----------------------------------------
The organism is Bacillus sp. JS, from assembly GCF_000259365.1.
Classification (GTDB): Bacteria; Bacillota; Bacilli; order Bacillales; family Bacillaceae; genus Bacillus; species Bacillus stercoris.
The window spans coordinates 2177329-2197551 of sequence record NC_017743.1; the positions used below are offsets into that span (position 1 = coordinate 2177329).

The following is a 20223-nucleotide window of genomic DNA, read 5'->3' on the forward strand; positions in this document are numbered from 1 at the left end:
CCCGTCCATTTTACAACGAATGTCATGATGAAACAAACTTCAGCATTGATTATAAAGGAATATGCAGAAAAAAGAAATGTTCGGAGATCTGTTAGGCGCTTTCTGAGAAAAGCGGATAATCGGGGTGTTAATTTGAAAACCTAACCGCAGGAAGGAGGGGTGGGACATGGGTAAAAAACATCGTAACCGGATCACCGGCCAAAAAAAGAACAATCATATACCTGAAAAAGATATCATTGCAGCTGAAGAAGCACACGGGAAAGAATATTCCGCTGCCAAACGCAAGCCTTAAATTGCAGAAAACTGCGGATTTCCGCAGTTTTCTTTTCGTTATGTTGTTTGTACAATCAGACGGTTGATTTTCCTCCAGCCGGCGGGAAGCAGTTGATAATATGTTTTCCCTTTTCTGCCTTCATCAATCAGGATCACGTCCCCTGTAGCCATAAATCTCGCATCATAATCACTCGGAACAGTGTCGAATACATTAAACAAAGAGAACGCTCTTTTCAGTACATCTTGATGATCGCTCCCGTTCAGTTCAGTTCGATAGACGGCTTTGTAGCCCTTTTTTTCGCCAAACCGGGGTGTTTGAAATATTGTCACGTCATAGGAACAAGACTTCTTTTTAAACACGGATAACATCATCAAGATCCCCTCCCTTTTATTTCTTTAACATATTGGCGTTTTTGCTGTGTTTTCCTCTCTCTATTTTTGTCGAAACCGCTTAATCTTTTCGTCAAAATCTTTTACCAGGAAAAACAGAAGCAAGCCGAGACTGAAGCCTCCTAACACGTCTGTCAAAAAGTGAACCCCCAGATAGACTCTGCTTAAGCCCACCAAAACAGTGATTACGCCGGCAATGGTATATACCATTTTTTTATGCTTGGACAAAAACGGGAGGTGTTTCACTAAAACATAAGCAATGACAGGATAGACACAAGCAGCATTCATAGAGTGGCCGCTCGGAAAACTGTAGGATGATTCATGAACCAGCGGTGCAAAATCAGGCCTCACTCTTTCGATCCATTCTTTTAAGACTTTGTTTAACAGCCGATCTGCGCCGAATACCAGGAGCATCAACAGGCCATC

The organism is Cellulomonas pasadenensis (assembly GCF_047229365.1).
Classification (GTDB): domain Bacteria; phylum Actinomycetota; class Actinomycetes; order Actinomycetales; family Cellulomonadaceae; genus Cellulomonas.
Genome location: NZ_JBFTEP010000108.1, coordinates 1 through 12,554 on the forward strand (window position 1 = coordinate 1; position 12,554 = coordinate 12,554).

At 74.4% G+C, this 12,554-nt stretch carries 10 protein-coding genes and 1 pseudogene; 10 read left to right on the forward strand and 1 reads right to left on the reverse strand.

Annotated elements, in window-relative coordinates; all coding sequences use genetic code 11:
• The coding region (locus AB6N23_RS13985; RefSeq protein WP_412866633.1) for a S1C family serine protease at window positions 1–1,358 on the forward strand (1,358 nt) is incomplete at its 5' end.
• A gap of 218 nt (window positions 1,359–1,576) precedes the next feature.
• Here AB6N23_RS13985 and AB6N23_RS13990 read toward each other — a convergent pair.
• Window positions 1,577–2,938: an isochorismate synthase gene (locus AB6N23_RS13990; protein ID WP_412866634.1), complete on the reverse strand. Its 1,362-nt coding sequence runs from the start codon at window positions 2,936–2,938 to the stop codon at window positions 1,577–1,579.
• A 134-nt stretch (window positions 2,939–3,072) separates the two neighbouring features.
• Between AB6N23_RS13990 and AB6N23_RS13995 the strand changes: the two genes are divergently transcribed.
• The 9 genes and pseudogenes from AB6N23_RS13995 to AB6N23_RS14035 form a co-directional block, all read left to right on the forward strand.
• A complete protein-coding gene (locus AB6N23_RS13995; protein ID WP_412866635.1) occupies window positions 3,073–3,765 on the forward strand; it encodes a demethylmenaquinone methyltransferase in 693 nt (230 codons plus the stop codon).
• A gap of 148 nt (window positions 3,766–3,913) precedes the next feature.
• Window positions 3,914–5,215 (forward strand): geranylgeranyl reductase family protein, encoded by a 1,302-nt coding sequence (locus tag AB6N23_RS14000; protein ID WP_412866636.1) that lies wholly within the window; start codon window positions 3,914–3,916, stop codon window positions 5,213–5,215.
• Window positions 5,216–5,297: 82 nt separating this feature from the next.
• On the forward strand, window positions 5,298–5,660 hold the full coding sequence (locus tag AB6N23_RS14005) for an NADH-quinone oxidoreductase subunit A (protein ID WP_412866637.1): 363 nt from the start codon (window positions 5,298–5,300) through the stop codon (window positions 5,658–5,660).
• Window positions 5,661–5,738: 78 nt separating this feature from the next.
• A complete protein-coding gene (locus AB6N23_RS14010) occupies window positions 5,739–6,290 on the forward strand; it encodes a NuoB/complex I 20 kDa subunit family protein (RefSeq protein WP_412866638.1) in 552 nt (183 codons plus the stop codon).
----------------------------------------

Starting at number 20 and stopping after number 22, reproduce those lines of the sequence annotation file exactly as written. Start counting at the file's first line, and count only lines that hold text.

• Window positions 3,914–5,215 (forward strand): geranylgeranyl reductase family protein, encoded by a 1,302-nt coding sequence (locus tag AB6N23_RS14000; protein ID WP_412866636.1) that lies wholly within the window; start codon window positions 3,914–3,916, stop codon window positions 5,213–5,215.
• Window positions 5,216–5,297: 82 nt separating this feature from the next.
• On the forward strand, window positions 5,298–5,660 hold the full coding sequence (locus tag AB6N23_RS14005) for an NADH-quinone oxidoreductase subunit A (protein ID WP_412866637.1): 363 nt from the start codon (window positions 5,298–5,300) through the stop codon (window positions 5,658–5,660).